On the Canadian Association of Journalists discussion forum a young journalist from the UK inquired about getting a journalism job in Alberta. I couldn't help but give her a little reality check and counter some of the less than honest responses she received. This applies to moving, living and working in Alberta in general in the current overheated economy.
Top of the pay scale for reporters at the Grande Prairie Daily Herald Tribune was under $40k…and you'll have to fight to get that. Typically, you'll be offered under $30k.
…and they did not have full benefits. You have to pay for your Alberta health card and half the benefits package. approx $100+ per month out of your pay cheque. Sadly ironic that the richest place in Canada can not find it in themselves to offer free health care. It's an attitude that you will see reflected in other social issues.
In this northern Alberta boom town, according to CMHC, in the first half of 2007, the overall average salary is $95k and the average house price is $309k. This is about the same for Edmonton but Calgary is higher and Fort MacMurray is insane with a 1000sq-ft house costing $600k and the average salary required being $150k to live there….which is what the truck drivers at the tar sands projects make.
There are a couple of newspaper chains. This was a Bowes Publishing paper but now owned by Sun Media as are many of the small Alberta papers you see job openings for (ask yourself why?) and probably the best of the small papers in Alberta yet 5 people left there this summer who had been there less than 6 months. One left after 2 months. Very few stay longer than a year. There are a few compounding factors but generally, no one can afford to move/live there so everything else is moot. If you moved/lived there 5-10 years ago when houses were cheap (half the price) then you are doing OK.
A lot depends on what standard of living you are willing to accept. If have a family of four you owe it to them to not make them live in poverty and squalor in a dirty basement apartment or gravel pit trailer park. If you're single and still enjoy living the “college life” and roommates…go for it.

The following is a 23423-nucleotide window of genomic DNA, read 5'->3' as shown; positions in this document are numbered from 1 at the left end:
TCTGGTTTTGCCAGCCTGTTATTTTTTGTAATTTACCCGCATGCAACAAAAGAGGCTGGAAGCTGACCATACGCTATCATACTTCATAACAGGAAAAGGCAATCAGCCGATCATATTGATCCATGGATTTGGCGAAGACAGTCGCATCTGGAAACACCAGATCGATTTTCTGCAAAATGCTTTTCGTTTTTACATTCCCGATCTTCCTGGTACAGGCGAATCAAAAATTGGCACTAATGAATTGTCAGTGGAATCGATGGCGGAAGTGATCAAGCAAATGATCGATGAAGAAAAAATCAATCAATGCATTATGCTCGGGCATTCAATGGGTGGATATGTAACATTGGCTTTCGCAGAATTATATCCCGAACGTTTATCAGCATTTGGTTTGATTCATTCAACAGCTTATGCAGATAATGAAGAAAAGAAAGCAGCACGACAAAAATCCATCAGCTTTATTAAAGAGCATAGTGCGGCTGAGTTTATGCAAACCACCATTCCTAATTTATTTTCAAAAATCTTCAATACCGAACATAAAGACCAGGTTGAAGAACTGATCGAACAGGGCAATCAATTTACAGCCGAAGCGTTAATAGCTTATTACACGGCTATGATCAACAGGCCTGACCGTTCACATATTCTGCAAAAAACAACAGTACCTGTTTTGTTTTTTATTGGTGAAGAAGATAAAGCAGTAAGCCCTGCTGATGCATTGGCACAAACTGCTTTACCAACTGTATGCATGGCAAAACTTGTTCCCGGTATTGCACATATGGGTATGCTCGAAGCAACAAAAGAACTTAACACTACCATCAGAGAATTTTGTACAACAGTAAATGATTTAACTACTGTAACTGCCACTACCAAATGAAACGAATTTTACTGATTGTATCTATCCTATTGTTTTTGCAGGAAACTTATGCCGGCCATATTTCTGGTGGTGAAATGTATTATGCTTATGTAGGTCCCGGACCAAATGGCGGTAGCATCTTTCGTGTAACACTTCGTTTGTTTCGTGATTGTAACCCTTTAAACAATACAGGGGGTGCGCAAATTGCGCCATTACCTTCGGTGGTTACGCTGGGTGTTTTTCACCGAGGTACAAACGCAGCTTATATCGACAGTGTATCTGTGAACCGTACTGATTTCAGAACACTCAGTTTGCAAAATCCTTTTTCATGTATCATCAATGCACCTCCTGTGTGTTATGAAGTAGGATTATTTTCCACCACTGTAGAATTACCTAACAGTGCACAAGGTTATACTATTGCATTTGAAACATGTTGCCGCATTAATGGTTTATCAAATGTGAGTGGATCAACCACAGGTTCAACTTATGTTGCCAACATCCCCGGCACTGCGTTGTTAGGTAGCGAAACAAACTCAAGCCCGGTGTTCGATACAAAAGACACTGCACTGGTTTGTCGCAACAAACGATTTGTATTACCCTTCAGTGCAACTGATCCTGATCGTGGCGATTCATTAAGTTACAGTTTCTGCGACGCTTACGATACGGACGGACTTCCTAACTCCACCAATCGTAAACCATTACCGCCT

My experience traveling and working in Alberta last year was that unless you are independently wealthy and journalism is just a hobby or unless you can get a job in the oil biz or construction trades you simply can't afford to live there.
Here is some career advice for all you budding journalists out there. When you are finished J-school, go get your welding, pipe-fitting or instrument tech certificates for when you get sick of living in poverty or have to get a part time job to actually feed your family. In fact, you'll make more working part time in a skilled trade than full time in journalism.
Indeed, the key to making a living at journalism in Canada in general is to find a location where the pay and benefits match the cost of living. IE: in small town Nova Scotia you may only make $25k but you can also buy a house for $50k.
If you check out the Jeff Gaulin Canadian journalism jobs website you will notice after awhile many jobs posted for Alberta papers. …and they will be posted again in 3 months …and again in another three months. Think about that and wonder why. There are reasons why an employer keeps posting the same jobs 2,3,4 time a year. …and this doesn't just apply to Alberta. There are crappy employers everywhere.
Indeed, not all employers are created equal. In Alberta, with the exception of 1 or 2 independents, only the major papers (Calgary, Edmonton, Red Deer, Medicine hat) even come close to offering reasonable wage and benefits in relation to the cost of living. …and as mentioned in earlier, one just laid off a dozen…but one just posted 4-5 positions in recent months. As they say, “your mileage may vary.”
…otherwise, save some money, treat it as a vacation, stash away your open return ticket and leave when the bank machine won't give you any more cash.
You'll enjoy Alberta much better.
…and here is a link to some journalism job websites.